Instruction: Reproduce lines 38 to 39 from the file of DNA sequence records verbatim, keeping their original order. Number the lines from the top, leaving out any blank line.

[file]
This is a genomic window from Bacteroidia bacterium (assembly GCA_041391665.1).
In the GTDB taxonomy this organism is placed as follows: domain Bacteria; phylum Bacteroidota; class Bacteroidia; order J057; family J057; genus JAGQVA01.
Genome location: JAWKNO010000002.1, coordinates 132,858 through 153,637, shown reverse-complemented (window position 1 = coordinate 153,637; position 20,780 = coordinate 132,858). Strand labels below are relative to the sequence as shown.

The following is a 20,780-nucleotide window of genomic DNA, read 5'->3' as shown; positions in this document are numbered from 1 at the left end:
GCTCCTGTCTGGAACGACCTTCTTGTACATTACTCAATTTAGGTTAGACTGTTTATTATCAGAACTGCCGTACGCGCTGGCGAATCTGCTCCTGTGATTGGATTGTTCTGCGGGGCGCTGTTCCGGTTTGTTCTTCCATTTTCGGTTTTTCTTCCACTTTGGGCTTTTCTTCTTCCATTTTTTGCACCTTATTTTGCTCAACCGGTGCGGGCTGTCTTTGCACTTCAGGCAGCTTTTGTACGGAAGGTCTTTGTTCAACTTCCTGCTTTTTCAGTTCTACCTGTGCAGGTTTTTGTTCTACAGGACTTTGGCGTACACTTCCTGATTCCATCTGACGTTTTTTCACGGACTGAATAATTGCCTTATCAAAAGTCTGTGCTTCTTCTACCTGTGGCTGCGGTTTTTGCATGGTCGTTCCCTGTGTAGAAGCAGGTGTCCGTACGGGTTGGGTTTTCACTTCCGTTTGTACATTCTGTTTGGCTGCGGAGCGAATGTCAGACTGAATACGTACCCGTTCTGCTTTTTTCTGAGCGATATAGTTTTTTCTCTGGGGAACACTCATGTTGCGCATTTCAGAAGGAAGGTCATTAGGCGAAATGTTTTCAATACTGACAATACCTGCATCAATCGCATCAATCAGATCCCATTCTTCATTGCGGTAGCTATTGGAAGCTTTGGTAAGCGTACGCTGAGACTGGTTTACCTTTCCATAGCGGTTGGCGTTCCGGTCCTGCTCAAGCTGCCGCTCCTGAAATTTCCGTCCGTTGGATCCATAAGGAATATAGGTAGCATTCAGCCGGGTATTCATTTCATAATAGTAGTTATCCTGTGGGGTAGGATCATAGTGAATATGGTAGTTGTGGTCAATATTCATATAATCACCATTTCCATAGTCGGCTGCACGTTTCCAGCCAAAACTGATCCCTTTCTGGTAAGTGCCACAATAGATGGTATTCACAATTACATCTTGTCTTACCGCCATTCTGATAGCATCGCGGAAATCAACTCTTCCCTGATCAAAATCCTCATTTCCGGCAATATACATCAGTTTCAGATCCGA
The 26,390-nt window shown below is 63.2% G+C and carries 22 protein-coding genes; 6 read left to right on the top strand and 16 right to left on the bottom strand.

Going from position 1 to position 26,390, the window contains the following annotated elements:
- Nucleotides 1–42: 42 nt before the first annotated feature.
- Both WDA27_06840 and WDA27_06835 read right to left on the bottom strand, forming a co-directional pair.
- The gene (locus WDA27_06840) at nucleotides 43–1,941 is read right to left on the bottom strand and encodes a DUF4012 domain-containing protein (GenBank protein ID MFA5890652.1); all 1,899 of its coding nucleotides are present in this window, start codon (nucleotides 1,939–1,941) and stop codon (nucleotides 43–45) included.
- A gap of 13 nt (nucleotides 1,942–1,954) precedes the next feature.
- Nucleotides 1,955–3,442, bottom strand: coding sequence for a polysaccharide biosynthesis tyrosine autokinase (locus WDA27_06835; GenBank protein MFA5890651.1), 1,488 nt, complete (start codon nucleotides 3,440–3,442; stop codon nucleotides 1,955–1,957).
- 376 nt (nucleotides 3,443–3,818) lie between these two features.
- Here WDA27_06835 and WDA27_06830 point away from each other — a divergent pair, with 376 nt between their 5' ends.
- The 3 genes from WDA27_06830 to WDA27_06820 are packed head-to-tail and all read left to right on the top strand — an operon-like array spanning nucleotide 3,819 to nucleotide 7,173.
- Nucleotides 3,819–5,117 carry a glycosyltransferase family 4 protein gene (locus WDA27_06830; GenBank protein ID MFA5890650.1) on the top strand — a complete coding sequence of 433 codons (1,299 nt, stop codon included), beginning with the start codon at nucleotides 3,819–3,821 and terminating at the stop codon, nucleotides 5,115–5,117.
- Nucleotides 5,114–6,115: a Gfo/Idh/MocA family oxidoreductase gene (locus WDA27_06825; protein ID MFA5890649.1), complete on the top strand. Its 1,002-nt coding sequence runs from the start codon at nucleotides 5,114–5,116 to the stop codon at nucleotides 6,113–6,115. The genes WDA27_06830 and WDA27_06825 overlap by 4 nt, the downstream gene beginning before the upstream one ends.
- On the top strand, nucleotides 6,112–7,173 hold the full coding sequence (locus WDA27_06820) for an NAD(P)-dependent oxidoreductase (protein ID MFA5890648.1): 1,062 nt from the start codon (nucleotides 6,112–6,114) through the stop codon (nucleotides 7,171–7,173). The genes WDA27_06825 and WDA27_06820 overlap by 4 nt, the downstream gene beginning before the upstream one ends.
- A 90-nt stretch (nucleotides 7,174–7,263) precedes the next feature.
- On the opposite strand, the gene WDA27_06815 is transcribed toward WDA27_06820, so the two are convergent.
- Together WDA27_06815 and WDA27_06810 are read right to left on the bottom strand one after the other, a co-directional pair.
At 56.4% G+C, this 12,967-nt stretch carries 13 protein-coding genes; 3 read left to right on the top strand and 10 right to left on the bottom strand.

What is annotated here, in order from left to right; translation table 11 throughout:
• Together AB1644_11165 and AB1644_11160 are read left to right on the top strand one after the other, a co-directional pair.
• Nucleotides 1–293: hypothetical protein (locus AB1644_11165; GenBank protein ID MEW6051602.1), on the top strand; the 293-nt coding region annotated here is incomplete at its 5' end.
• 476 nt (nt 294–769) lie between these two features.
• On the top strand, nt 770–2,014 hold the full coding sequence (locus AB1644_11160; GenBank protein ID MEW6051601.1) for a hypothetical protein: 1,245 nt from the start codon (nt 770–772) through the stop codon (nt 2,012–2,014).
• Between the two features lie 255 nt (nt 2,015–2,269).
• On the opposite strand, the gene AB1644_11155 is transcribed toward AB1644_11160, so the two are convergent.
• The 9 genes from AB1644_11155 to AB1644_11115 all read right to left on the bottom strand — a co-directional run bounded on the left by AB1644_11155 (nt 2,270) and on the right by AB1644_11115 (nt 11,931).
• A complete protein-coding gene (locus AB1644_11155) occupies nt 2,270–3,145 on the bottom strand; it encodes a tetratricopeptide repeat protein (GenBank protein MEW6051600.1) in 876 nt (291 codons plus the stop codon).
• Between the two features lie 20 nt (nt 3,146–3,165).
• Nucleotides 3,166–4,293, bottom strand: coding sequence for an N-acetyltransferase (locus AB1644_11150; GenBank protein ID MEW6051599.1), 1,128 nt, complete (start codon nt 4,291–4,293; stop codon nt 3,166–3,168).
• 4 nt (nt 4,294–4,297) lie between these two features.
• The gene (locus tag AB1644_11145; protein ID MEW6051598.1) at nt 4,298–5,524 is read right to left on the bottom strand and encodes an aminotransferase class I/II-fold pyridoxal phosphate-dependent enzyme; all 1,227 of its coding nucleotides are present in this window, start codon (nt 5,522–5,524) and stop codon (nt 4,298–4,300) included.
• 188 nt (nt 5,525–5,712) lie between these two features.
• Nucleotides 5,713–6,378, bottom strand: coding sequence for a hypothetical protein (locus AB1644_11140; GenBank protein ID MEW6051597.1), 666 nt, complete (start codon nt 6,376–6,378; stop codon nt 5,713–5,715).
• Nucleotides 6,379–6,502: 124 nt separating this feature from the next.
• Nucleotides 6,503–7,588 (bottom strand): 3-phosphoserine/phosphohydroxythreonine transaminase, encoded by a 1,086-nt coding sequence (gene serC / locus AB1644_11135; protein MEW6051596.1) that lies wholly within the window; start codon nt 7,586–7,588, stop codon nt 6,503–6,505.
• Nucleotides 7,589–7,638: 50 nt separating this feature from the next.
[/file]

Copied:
• Nucleotides 6,379–6,502: 124 nt separating this feature from the next.
• Nucleotides 6,503–7,588 (bottom strand): 3-phosphoserine/phosphohydroxythreonine transaminase, encoded by a 1,086-nt coding sequence (gene serC / locus AB1644_11135; protein MEW6051596.1) that lies wholly within the window; start codon nt 7,586–7,588, stop codon nt 6,503–6,505.